Failure. The big, dreaded “F” word of a website redesign. There are few corporate assets as valuable, or as polarizing, as the company website. The all-important, all-powerful website is the face of the company, the representation of the brand, the gateway to customer conversations, the source of leads, and ultimately, a key driver of business revenue. When it comes to the website, failing to plan is planning to drop the “F-bomb” in a big way. In the first post of this series on how to successfully manage a corporate website redesign, we covered how to develop and vet a data-based redesign strategy. In this post, we’ll discuss how to increase your chance of success by up to 178%, developing a master plan for your redesign. When it comes to website redesign planning, follow the rule of threes.
1. Inventory your content and analyze the gaps
Now that you’ve taken the time to assess your buyer personas, hopefully vetting them with some focus groups and interviews, it’s time to figure out if you’ve got the right goods. You’ll want to fully inventory your web pages, as well as the content you have nested within them and in your resource center, to see what’s missing. You should look at this through two lenses. The first is qualitative. Based on what you now know about your buyers and their journey—do you have the necessary assets in place to guide them through their journey, and are those assets saying the right things? If not, what do you need to create to fill the gap? The second is quantitative. How does the data match up against your assumptions? Which keywords and pages are ranking the highest? Which pages are getting the most views and why? What content is driving the most inbound links and from where? And even more importantly, what are people downloading and sharing? As they say, “If it ain’t broke, don’t fix it.” I’d add... don’t break it either. Keep your critical pages and content in place, building upon what you’re already doing well. Try to resist the urge to make changes that aren’t solving any problem, to reduce the chance of creating unforeseen complications. Pro Tip: Before drafting a line of content, do some messaging testing with existing customers target buyers using tools like focus groups, interviews and A/B testing to dial it in. Test headlines, subheads, themes and calls to action to see what stands up and what falls flat.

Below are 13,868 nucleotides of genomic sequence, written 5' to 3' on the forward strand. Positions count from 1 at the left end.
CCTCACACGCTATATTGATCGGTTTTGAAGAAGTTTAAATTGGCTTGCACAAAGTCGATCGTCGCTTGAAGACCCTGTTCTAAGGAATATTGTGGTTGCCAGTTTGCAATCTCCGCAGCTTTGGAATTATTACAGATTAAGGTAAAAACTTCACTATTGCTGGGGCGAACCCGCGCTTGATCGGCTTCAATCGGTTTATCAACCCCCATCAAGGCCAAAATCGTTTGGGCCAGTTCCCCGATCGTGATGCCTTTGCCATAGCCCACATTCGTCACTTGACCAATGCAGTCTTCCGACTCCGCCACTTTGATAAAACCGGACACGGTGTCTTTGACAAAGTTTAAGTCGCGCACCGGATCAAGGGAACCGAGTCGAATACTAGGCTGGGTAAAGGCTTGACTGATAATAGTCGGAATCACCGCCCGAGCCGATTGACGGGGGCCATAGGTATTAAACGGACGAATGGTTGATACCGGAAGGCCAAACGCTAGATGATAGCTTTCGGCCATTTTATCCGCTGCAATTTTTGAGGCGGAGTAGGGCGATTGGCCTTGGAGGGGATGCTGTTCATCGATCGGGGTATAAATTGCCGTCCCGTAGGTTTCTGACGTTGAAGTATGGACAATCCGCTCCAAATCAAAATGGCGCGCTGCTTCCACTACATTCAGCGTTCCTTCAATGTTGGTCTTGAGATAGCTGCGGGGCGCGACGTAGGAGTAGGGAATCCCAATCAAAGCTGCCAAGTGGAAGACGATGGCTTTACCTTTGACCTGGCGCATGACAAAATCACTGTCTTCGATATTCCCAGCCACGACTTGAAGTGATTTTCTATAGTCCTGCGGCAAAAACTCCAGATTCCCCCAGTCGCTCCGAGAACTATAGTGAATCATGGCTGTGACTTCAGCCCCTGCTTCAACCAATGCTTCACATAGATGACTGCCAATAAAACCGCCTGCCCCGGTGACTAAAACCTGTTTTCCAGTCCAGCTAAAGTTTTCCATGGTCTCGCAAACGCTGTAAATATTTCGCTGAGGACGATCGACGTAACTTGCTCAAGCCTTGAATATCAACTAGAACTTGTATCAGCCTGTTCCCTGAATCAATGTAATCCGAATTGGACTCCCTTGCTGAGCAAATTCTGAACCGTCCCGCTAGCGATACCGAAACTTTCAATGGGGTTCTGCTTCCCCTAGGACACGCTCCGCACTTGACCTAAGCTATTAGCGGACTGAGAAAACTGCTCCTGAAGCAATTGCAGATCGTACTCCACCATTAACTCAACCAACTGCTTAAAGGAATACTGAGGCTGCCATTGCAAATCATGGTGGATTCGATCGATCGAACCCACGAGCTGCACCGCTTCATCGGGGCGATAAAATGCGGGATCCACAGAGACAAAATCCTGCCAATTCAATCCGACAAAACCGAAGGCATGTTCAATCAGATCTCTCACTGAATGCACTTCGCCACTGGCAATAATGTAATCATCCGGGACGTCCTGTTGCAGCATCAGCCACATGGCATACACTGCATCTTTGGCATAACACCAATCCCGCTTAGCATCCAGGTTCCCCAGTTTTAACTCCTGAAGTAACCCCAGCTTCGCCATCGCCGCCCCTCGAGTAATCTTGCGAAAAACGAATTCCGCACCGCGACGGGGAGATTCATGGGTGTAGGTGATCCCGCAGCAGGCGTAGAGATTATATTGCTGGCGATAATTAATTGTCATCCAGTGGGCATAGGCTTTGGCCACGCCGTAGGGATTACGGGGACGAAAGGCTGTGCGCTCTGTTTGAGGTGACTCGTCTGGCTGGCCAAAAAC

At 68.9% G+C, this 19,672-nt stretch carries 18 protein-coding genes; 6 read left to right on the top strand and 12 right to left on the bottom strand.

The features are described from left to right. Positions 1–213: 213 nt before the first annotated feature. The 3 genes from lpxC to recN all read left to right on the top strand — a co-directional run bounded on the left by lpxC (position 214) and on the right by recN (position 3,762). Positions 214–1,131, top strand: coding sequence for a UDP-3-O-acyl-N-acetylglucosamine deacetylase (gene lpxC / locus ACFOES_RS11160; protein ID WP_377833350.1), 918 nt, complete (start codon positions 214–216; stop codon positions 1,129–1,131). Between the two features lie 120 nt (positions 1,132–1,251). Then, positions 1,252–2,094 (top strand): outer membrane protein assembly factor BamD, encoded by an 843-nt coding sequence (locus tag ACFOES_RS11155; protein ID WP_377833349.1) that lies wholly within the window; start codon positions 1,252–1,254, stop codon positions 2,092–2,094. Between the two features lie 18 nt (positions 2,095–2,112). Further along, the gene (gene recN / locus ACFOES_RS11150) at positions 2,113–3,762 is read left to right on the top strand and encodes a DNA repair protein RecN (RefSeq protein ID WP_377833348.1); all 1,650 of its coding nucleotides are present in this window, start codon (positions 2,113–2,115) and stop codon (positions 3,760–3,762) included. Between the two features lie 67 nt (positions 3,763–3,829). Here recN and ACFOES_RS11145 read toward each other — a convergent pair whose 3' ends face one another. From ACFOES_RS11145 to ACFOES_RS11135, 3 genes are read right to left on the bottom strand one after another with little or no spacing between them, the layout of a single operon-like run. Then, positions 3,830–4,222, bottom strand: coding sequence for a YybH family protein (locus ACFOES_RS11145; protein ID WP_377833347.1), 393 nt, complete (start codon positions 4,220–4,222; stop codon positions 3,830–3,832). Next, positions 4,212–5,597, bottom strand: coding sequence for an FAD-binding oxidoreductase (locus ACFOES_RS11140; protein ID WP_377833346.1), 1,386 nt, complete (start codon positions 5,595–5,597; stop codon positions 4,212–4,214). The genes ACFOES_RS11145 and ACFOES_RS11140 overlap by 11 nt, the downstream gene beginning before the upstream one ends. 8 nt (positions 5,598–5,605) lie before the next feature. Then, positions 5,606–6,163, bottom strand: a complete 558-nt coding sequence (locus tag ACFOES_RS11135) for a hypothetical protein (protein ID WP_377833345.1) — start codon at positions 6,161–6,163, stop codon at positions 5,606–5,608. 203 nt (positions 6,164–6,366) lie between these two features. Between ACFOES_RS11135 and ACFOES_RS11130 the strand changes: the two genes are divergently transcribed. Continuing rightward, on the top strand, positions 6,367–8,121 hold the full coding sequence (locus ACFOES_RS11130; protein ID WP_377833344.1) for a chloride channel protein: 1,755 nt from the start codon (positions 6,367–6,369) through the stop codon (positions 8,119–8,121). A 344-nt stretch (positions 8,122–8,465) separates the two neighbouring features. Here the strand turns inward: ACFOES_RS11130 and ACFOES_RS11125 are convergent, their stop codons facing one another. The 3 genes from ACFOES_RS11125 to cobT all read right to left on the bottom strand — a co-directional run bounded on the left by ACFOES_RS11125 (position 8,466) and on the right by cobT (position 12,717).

2. Get your internal BANT in line
That’s right, your BANT. Budget, Authority, Need, and Timeframe. You may think only salespeople need to think about BANT, but in this context, that’s exactly what you are. Whether you’re in product, marketing or IT, you’re selling this project to an internal team of decision-makers, and you need to know:
- Budget: How much will it cost to build all the identified content and functionality, and how does that align with your budget constraints?
- Authority: Do you have complete and utter stakeholder buy-in on your strategy, as well as the B, N, and T of this equation?
- Need: Have you fully articulated why you need this website redesign, and what goals it must accomplish?
- Timeframe: How long will the project take, and how does that timeline align with your marketing and business calendar?
Safe estimates are your friend here. There’s a reason that Hubspot estimates 63% of website redesign projects go over budget and 51% of run late. I recommend using something simple like their free budget template to do a down-and-dirty internal estimate before gathering official quotes from agency partners—both as a litmus test and to ensure that there are no gaps in the scope of work that will result in unwelcome change orders later. Make sure the scope of work you present for your stakeholders’ sign-off thoroughly details the project’s goals and deliverables, the KPIs against which they’ll be measured, and the timeline for completion, as well as areas of ownership and responsibility. And don’t be afraid to add in some “if this, then that” language to increase accountability. For example, if your site isn’t ready to launch on time due to the agency missing key deadlines there might be a reduction in cost built into your terms. Pro Tip: Build user testing, both on desktop and on mobile, into your budget and timeline. If you are going to fail, it’s better to fail (and recover) fast, before the big reveal. Remote moderated user testing (for wireframes and early prototypes), and unmoderated user testing (for beta sites) will save your BANT over and over again.